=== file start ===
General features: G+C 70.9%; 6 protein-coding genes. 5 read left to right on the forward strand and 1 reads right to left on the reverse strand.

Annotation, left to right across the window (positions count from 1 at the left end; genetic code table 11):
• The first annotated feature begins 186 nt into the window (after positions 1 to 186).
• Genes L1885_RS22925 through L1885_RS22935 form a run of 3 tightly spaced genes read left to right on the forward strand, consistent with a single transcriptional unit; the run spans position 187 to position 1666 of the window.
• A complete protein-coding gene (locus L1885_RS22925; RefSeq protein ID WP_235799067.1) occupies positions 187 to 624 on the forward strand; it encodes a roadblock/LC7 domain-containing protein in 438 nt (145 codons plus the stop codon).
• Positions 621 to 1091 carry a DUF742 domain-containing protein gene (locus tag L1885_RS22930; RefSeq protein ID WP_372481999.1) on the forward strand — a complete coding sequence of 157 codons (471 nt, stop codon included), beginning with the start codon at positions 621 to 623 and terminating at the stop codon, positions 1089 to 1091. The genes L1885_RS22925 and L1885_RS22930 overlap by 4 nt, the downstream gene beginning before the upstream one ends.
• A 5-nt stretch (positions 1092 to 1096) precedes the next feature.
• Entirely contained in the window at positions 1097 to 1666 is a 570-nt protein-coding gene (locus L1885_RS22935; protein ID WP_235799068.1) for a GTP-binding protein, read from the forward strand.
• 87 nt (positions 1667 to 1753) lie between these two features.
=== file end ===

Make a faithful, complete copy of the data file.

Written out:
General features: G+C 70.9%; 6 protein-coding genes. 5 read left to right on the forward strand and 1 reads right to left on the reverse strand.

Annotation, left to right across the window (positions count from 1 at the left end; genetic code table 11):
• The first annotated feature begins 186 nt into the window (after positions 1 to 186).
• Genes L1885_RS22925 through L1885_RS22935 form a run of 3 tightly spaced genes read left to right on the forward strand, consistent with a single transcriptional unit; the run spans position 187 to position 1666 of the window.
• A complete protein-coding gene (locus L1885_RS22925; RefSeq protein ID WP_235799067.1) occupies positions 187 to 624 on the forward strand; it encodes a roadblock/LC7 domain-containing protein in 438 nt (145 codons plus the stop codon).
• Positions 621 to 1091 carry a DUF742 domain-containing protein gene (locus tag L1885_RS22930; RefSeq protein ID WP_372481999.1) on the forward strand — a complete coding sequence of 157 codons (471 nt, stop codon included), beginning with the start codon at positions 621 to 623 and terminating at the stop codon, positions 1089 to 1091. The genes L1885_RS22925 and L1885_RS22930 overlap by 4 nt, the downstream gene beginning before the upstream one ends.
• A 5-nt stretch (positions 1092 to 1096) precedes the next feature.
• Entirely contained in the window at positions 1097 to 1666 is a 570-nt protein-coding gene (locus L1885_RS22935; protein ID WP_235799068.1) for a GTP-binding protein, read from the forward strand.
• 87 nt (positions 1667 to 1753) lie between these two features.